RoadTrip Southwest


by JoMarie Fecci

VALLEY OF FIRE, NV (25 December 2019) — It got very cold during the night, and the Mr. Buddy Heater ran out of “gas” halfway through, so when I woke up around first light and got out of my winter sleeping bag, I was “freezing.” As I exited my tent I noticed that someone had left their Christmas lights on at their campsite, and they were sparkling against the dark blue skies of first light.

I decided to get in the Jeep to get warm and look for a good spot to see the sunrise. I drove to the edge of the camp area to watch the sun come up, but because of the heavy cloud layer there was not a spectacular sunrise, and once the sun was “up” the sky was quite grey. The weather was still very unstable with menacing dark clouds. Luckily there was no precipitation and thanks to the heater in the Jeep and the suns first rays, I was feeling a bit warmer, and ready to get a headstart on my hike for the day.

I drove slowly towards the scenic White Dome road to the trailhead for “Mouse’s Tank.” Though it is only a short easy hike, it is truly extraordinary because of the quantity of Petroglyphs on the surrounding rock walls. As I started down the trail I was “on the lookout” for rock art, scanning the walls around me for signs of man-made alterations to the red sandstone sculpted by nature. It was still quite early in the morning and I had the trail all to myself which made my quest feel a little more magical. I looked for areas of the black desert patina, a favorite canvas for the neolithic artists. It didn’t take long to spot the first grouping: four human-like figures seemingly holding hands along the edge of a rock overhang.

And just a little beyond, on a large smooth sloping rock face was the largest collection of symbols in one spot, like a giant story board that was impossible for us to read. It was covered with geometric symbols as well as more identifiable “figures” in an incomprehensible collage of history. I wondered whether it was a place of “ritual” or simply more of a “bulletin board” where people just added their own marks. Was it a visual language similar to Egyptian hieroglyphics or some kind of “code” that everyone in the area understood or maybe the symbols were like “brands” used to mark territories or a pictoral narrative of an important story. Though there are many theories among academics, no one living today knows the answer. The meanings and why exactly they were etched in stone here remains a mystery. I continued walking deeper into the canyon where the rock art was everywhere — it was as if I had stepped through a portal into the world of the ancient ones.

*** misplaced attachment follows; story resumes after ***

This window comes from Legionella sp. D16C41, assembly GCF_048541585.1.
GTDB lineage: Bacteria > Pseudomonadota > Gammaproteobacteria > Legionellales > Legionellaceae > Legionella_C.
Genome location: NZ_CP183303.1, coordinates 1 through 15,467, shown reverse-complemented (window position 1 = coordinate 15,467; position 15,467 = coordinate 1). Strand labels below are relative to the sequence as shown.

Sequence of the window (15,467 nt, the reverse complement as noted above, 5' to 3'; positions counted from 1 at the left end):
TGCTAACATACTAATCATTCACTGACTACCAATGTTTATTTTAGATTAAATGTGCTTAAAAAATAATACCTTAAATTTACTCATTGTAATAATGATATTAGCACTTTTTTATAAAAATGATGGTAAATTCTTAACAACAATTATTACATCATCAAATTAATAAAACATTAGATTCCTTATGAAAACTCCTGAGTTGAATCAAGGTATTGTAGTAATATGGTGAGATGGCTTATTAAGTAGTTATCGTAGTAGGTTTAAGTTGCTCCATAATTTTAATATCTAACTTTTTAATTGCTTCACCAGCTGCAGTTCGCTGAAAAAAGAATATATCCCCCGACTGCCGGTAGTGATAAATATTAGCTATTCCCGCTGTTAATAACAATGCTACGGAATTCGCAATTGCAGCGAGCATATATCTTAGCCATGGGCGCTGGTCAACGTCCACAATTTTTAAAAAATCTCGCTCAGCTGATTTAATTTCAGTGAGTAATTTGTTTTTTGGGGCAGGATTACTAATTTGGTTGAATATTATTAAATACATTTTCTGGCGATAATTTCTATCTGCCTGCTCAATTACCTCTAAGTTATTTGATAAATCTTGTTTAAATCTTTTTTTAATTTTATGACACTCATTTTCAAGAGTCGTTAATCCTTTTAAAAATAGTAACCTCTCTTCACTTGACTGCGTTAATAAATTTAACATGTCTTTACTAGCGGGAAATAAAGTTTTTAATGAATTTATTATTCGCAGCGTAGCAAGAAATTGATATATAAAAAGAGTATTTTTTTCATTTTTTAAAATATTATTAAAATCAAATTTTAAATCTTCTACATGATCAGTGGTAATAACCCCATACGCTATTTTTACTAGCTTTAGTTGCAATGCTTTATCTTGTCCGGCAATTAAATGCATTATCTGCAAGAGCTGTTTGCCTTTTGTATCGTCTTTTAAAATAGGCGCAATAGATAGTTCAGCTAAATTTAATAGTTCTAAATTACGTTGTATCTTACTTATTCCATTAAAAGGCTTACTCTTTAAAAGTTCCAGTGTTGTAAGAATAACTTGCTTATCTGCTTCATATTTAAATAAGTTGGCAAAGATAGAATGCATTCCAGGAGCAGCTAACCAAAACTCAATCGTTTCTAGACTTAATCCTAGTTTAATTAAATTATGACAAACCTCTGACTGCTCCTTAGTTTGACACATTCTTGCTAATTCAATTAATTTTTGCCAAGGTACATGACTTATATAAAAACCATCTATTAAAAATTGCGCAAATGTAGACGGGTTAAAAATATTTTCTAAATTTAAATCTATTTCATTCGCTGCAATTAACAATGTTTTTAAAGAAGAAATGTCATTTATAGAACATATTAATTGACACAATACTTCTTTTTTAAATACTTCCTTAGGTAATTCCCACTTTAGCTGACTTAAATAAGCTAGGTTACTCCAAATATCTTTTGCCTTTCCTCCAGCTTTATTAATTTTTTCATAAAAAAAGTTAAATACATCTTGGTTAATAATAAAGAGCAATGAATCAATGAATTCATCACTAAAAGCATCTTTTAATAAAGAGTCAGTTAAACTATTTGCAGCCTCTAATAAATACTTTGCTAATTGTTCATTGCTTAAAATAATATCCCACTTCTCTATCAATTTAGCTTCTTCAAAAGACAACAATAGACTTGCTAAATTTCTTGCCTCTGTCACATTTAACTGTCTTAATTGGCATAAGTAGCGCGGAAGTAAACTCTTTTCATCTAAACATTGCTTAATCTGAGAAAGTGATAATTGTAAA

I wandered among their messages across time and wondered about the people who left them–were they shamans or hunters or wanders, like me, just passing through. It is generally accepted that many of the etchings were made over a period from 300 BC to 1150AD by the Ancestral Puebloans, or Anasazi, who were farming in the nearby Moapa Valley, and that their forays into the Valley of Fire probably involved hunting, food gathering, and religious ceremonies, although scarcity of water would have limited their stay.

After the Ancestral Puebloans, other indigenous peoples used the area and the Paiutes were here when the first Europeans arrived. The trail is named for a southern Paiute known as “Little Mouse” who had been called “Mouse” by his tribe because of his shyness and ability to hide. According the the available information Mouse was “wanted” by the law in the 1890’s for the suspected murders of two prospectors and hid out in this area for several years evading capture, surviving on the water in the “tank”-–which is a small water pool hidden between the rocks at one edge of the canyon. Little Mouse was eventually surrounded and killed by a posse several miles away near the Muddy river. And there is not much more information about the story. But the “tank” is still there and was full of water when I came to it.

In fact, much of the geology of surrounding Mouse’s Tank was formed by water, and the sandy trail is actually the bed of an ancient stream.

After leaving Mouse’s Tank very happy with my walk, as I drove around a corner I spotted two Big Horn Sheep on the side of the road grazing on bushes among the red rocks. I couldn’t believe my amazing luck, to see these animals TWICE in two days. I stopped the Jeep a little bit away from the sheep and first took some photos from the window, then slowly got out of the Jeep and took up a better photography position as the sheep continued to graze warily among the rocks.